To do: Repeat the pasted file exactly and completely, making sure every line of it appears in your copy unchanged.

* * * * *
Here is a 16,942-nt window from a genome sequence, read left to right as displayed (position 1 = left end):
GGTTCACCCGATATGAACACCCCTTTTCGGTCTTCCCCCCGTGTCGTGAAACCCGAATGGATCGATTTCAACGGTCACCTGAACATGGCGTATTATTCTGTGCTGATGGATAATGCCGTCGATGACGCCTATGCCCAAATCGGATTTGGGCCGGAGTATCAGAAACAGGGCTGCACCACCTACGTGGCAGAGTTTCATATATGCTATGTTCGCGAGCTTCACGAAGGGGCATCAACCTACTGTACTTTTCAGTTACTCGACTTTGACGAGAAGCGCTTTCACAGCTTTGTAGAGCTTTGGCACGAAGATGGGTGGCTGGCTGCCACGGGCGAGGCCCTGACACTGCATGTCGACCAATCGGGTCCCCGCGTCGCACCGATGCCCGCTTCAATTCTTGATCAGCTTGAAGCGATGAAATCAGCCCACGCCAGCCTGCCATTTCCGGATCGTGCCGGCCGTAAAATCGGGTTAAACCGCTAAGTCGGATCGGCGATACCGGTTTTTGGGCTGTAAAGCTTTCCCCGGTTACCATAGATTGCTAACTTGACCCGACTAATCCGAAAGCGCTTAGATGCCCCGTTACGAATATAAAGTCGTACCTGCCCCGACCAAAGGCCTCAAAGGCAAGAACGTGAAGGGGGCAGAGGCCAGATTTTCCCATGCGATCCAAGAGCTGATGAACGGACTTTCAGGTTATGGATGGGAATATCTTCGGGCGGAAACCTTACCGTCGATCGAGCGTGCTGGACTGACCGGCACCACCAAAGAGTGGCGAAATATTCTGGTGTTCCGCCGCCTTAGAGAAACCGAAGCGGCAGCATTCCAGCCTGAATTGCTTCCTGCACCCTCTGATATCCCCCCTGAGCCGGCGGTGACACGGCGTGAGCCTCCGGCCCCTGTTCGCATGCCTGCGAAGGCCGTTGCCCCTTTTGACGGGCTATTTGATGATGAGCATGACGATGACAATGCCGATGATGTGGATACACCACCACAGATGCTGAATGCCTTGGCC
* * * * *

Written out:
Here is a 16,942-nt window from a genome sequence, read left to right as displayed (position 1 = left end):
GGTTCACCCGATATGAACACCCCTTTTCGGTCTTCCCCCCGTGTCGTGAAACCCGAATGGATCGATTTCAACGGTCACCTGAACATGGCGTATTATTCTGTGCTGATGGATAATGCCGTCGATGACGCCTATGCCCAAATCGGATTTGGGCCGGAGTATCAGAAACAGGGCTGCACCACCTACGTGGCAGAGTTTCATATATGCTATGTTCGCGAGCTTCACGAAGGGGCATCAACCTACTGTACTTTTCAGTTACTCGACTTTGACGAGAAGCGCTTTCACAGCTTTGTAGAGCTTTGGCACGAAGATGGGTGGCTGGCTGCCACGGGCGAGGCCCTGACACTGCATGTCGACCAATCGGGTCCCCGCGTCGCACCGATGCCCGCTTCAATTCTTGATCAGCTTGAAGCGATGAAATCAGCCCACGCCAGCCTGCCATTTCCGGATCGTGCCGGCCGTAAAATCGGGTTAAACCGCTAAGTCGGATCGGCGATACCGGTTTTTGGGCTGTAAAGCTTTCCCCGGTTACCATAGATTGCTAACTTGACCCGACTAATCCGAAAGCGCTTAGATGCCCCGTTACGAATATAAAGTCGTACCTGCCCCGACCAAAGGCCTCAAAGGCAAGAACGTGAAGGGGGCAGAGGCCAGATTTTCCCATGCGATCCAAGAGCTGATGAACGGACTTTCAGGTTATGGATGGGAATATCTTCGGGCGGAAACCTTACCGTCGATCGAGCGTGCTGGACTGACCGGCACCACCAAAGAGTGGCGAAATATTCTGGTGTTCCGCCGCCTTAGAGAAACCGAAGCGGCAGCATTCCAGCCTGAATTGCTTCCTGCACCCTCTGATATCCCCCCTGAGCCGGCGGTGACACGGCGTGAGCCTCCGGCCCCTGTTCGCATGCCTGCGAAGGCCGTTGCCCCTTTTGACGGGCTATTTGATGATGAGCATGACGATGACAATGCCGATGATGTGGATACACCACCACAGATGCTGAATGCCTTGGCC